As your business grows and evolves over time, your processes do too. It's not easy to admit, but your business processes probably aren’t running at optimal performance. Unless your organization has truly committed to a culture of continuous improvement, your older processes might not work as well as they should. The same can be true for new processes that have never been evaluated.
That’s where business process improvement comes in. Process improvement is exactly what it sounds like: making processes better. And to achieve process improvement, you need a plan.
A process improvement plan is a detailed roadmap of the steps an organization will take to identify and implement changes that improve an existing business process. Process improvement plans help organizations address problem areas within processes, uncover new opportunities for improvement, and be more efficient.
Before you start building a process improvement plan, you’ll need to decide which method to use. There are several well-known methods, all with similar but slightly different approaches to process improvement. And while you don’t necessarily have to follow a proven process improvement methodology, doing so can establish a common language for projects, create more internal alignment, and, ultimately, help you achieve success. So why reinvent the wheel?
[ Learn more about process improvement methods and get quick tips on how to pick the right one. ]
For this example, we’ll walk through how to create a process improvement plan following the DMAIC cycle. DMAIC refers to the cycle’s five phases: define, measure, analyze, improve, and control. Most process improvement methods use a variation of these phases.
This phase sets the stage for your process improvement project. Here, you’ll establish a project team and work with them to collect knowledge about the process. This includes collecting information from stakeholders involved in the process, building a high-level model that shows how the process works, and establishing a focus for the project that aligns with organizational goals.
If you aren’t new to process improvement, this is a great time to consider how to push your business goals further. Look beyond “problem” areas and into “opportunity” areas that can position your process to exceed expected performance—especially for areas that can help you deliver more innovative products or superior customer experiences.
To better understanding the problem and process:
Phase two is all about digging into the process details. In this phase, you’ll determine how the process is currently performing and define specific measurements that you’ll track throughout the process improvement project. Some common measurements include cycle time (how long it takes to complete a process—for example, how long it takes to make a product or solve a request), lead time (the time from when an order or request is placed to when it is fulfilled), and throughput (the amount of units that go through a process, such as cases or orders).
To measure process performance:
Uncovering the actual cause of a process problem is arguably the hardest (and most important) part of process improvement. This phase is critical to the success of your process improvement plan because it determines how you choose to solve the problem. Without careful analysis, the wrong solution can easily be chosen, which wastes time and resources and could end up causing other process problems.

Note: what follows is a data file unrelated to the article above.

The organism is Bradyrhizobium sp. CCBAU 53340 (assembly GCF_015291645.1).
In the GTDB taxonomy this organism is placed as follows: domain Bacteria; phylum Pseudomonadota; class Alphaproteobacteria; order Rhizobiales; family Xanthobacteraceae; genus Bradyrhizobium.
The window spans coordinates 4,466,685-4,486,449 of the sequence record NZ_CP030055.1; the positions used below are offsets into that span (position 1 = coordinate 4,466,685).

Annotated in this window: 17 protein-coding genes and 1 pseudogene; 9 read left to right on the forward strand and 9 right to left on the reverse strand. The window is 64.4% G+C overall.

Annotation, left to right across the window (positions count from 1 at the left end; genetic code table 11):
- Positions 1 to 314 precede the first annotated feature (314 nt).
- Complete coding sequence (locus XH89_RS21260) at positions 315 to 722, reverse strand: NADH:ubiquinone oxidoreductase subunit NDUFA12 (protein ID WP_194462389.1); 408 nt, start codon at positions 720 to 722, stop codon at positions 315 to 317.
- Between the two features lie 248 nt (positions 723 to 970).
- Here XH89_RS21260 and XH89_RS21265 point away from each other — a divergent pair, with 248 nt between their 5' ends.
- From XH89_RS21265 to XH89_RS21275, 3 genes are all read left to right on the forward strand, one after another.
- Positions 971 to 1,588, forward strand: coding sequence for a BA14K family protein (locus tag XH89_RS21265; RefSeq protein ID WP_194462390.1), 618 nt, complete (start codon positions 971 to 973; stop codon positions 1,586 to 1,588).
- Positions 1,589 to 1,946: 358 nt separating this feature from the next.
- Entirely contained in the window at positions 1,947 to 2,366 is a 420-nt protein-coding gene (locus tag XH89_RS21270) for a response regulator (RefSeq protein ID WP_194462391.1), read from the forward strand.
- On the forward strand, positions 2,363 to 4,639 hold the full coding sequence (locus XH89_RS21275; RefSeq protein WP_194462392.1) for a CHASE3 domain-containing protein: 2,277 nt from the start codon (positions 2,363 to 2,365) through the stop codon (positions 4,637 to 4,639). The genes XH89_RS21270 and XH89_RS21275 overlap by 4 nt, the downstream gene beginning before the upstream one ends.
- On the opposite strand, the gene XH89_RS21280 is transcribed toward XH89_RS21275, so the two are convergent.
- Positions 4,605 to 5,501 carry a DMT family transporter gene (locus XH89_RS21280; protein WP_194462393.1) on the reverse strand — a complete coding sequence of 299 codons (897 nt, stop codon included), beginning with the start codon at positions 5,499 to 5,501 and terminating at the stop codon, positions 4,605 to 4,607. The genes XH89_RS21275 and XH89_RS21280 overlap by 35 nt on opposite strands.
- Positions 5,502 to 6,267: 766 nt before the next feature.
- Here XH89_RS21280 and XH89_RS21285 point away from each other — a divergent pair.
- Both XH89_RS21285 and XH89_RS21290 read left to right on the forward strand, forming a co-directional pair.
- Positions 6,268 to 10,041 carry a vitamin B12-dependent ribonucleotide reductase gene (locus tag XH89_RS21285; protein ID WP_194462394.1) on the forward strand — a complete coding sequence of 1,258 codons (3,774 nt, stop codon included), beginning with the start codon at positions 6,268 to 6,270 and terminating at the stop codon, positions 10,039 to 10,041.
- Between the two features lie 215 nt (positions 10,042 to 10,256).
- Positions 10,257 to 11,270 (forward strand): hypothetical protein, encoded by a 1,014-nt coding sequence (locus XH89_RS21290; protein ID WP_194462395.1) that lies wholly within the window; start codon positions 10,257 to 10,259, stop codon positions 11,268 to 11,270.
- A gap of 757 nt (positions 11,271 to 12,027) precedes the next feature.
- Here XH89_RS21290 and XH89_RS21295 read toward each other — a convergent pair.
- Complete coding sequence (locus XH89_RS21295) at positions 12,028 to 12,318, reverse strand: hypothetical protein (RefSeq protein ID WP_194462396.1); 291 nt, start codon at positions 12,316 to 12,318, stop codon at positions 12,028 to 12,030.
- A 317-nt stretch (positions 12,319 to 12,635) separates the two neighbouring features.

The traditional approach to root cause analysis involves a combination of manual statistical analysis and observation to form a hypothesis about the cause of the issue. However, process mining software can automate these activities by using machine learning algorithms to identify patterns and provide suggestions for potential causes of a deviation or variant.
To analyze the root cause of a process problem:
Use process mining to auto-generate a target model, analyze all the attributes in your data, identify patterns, and see suggested causes for problem areas.
Now that you’ve done all of the hard work to understand your process, analyze how it works, and uncover the root cause of problems, it’s time to figure out the solutions you need to implement to make your process better. This involves identifying, implementing, and ensuring that you can measure the success of the process improvement cycle.
As veterans of process improvement work know, solutions you’ve applied in the past may have improved KPIs but not quite enough to meet KPI goals. In this case, consider the role of automation in your processes and how it can help you gain that extra bit of needed efficiency.
To improve process performance:
Making improvements to your process is only part of a broader process improvement plan. In the control phase, you’ll measure the effects of your improvements and monitor process performance over time. With continuous monitoring, you’ll know if performance dips and be more prepared to respond.
To benefit from true continuous improvement, this is a step you’ll constantly come back to. As your processes meet and exceed your KPIs, consider refining your performance measurements and goals over time. This can help ensure that processes continue to meet your needs as they evolve.
To implement continuous process improvement:
Use process mining features like dashboards to monitor KPIs, track performance trends, and understand the return on investment from improvement efforts.
Implementing a successful process improvement plan requires consistent effort. And it will likely look a little different for every project and business. But regardless of the path you take, the same best practices apply.
Here are a few tips to keep in mind when implementing a process improvement plan:
[ Learn how to successfully implement end-to-end process automation strategies. Get the Process Automation Guide. ]